- What subject does my student like most? Least?
- What can I do to help my student with subjects he finds difficult?
- How can I help my student study? Prepare for class? Improve his work? A good time to ask these questions is when the teacher gives you samples of your son’s or daughter’s work.
- Is my student trying as hard as he/she can?
- Does my student participate in class discussions and activities?
- Is my student in different classes or groups for different subjects? Which ones? How are the groups determined?
- How well does my student get along with others?
- Has my student missed classes?
- Have you noticed changes in the way my student acts? For example, have you noticed squinting, tiredness, or moodiness that might be a sign of physical or other problems?
- How are you measuring my student’s progress? Through tests? Portfolios? Class participation? Projects?
- What kinds of tests do you give? What do the tests show about my student’s progress? How does my student handle taking tests?
FUHSD Professional Learning Ctr (rear building)
Fremont Union High School District Office,
589 W Fremont Ave, Sunnyvale [map] [campus map]
RSVPs appreciated, but not required.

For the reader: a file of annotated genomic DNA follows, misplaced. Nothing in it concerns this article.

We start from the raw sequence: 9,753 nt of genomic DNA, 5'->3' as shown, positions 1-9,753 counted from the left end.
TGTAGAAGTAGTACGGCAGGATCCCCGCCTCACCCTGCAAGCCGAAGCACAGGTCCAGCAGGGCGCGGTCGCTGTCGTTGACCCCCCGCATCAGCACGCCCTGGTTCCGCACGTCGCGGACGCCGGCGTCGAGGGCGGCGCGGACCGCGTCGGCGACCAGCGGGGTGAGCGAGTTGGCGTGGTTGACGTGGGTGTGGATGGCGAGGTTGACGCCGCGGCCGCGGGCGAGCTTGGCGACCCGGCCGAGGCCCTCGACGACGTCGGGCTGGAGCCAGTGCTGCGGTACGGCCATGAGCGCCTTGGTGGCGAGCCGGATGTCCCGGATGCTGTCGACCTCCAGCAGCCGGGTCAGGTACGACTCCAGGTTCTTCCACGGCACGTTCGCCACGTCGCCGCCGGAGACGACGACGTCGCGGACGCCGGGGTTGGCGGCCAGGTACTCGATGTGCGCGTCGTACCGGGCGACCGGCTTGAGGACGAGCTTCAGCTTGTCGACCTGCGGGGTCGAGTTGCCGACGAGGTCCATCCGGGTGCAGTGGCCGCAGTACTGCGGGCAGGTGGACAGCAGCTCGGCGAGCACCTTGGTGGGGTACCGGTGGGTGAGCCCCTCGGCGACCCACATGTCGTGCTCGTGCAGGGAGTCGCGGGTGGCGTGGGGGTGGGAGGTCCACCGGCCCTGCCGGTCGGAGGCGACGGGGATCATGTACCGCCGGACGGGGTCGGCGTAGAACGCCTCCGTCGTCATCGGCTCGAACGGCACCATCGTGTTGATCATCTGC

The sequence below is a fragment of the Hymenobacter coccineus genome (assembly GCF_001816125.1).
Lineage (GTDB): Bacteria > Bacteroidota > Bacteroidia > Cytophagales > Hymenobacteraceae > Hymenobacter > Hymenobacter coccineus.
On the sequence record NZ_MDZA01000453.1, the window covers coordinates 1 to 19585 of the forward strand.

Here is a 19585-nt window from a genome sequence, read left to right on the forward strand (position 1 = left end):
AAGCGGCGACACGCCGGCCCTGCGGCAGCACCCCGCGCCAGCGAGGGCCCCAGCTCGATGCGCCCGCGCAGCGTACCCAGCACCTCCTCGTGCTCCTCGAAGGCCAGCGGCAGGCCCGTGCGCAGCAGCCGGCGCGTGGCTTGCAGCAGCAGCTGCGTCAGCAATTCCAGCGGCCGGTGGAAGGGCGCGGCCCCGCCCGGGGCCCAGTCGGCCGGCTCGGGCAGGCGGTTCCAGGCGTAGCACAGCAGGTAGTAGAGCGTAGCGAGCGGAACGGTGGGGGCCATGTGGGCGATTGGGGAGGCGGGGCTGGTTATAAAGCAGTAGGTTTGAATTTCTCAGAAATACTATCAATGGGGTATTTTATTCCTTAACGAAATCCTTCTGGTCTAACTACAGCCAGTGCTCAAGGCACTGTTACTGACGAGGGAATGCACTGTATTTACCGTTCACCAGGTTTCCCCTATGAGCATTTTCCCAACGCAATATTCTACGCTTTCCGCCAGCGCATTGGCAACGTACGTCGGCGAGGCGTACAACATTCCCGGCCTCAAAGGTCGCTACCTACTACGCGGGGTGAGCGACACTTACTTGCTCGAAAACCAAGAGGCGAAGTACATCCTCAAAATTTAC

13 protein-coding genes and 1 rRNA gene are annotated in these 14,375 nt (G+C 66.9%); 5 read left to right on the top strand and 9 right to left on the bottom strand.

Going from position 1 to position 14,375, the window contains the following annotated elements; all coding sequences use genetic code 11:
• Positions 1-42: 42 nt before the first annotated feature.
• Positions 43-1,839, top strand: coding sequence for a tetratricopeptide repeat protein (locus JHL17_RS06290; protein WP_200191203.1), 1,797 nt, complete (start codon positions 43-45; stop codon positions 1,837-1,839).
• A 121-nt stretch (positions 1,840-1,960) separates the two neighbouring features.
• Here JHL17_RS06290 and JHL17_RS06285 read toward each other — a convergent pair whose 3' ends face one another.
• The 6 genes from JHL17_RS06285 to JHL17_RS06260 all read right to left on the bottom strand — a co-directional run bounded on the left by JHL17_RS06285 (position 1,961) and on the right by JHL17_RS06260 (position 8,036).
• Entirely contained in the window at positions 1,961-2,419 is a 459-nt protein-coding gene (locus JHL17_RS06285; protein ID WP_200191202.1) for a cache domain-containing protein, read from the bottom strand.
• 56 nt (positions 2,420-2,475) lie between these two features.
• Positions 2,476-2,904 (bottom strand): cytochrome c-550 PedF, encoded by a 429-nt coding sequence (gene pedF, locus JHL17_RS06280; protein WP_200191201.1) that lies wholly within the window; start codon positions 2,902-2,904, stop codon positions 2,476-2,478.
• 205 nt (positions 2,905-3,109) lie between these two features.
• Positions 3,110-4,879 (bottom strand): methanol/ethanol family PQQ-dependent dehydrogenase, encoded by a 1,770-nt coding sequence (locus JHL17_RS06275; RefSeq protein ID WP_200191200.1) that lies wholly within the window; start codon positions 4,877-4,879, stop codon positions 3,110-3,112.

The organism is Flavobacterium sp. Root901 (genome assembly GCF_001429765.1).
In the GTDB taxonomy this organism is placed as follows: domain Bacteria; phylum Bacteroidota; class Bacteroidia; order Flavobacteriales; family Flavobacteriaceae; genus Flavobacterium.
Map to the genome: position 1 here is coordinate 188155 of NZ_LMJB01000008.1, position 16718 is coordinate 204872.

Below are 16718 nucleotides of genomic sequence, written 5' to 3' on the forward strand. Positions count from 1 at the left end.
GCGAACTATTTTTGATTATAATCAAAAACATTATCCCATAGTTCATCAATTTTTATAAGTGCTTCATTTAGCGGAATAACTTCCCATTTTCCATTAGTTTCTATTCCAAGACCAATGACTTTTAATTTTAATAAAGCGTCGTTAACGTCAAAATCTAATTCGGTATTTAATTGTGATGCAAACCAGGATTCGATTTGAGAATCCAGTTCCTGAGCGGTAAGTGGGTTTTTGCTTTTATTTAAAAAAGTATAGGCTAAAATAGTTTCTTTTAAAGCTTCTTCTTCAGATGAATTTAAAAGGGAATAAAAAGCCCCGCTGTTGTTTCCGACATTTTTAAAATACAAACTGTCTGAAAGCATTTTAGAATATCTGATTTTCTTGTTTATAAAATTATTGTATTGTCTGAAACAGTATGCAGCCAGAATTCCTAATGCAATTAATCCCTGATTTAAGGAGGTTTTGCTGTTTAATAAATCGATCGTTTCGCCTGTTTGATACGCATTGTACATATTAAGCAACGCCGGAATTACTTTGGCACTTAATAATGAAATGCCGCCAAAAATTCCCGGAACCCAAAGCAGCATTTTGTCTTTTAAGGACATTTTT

- Adequate funding: Even with the Prop 55 extension of Prop. 30 taxes, our funding is below average, and California’s schools rank in the bottom 5. LCFF improves equity, but does not address adequacy. How can we restore long-term increased stable funding for our children’s schools?
- Raising Teacher Status: In countries with high-performing schools, teachers are better trained, better paid, better supported, and better respected than in the US. How can we change the way we view the teaching profession, so that we can better recruit and retain and properly compensate our children’s teachers?
- Early Childhood Education: Santa Clara County’s Superintendent of Schools says the County Office’s work on early learning is its highest priority project. How can we improve access to high quality, affordable, early learning for allof California’s children?
Dramatic, disturbing news events can leave parents speechless. These age-based tips on how to talk to kids about the news — and listen, too — can help.
DATE AND TIME
Mon, September 25, 2017
6:00 PM – 8:00 PM PDT
Willow Glen High School Cafeteria
2001 Cottle Ave.
San Jose, CA 95125
Whether you are a student, educator, parent, organization or principal, you can find a way to celebrate the arts in education during National Arts in Education Week!
The arts are an essential part of a complete education, no matter if it happens in the home, school or the community. Students of all ages – from kindergarten to college to creative aging programs – benefit from artistic learning, innovative thinking, and creativity. Celebrating National Arts in Education Week is a way to recognize this impact and share the message with friends, family, and communities.
National Arts in Education Week is a national celebration recognizing the transformative power of the arts in education. Passed by Congress in 2010 through House Resolution 275, the celebration is designated to bring attention to this cause for elected officials and educational decision makers across the country and to support equitable access to the arts for all students.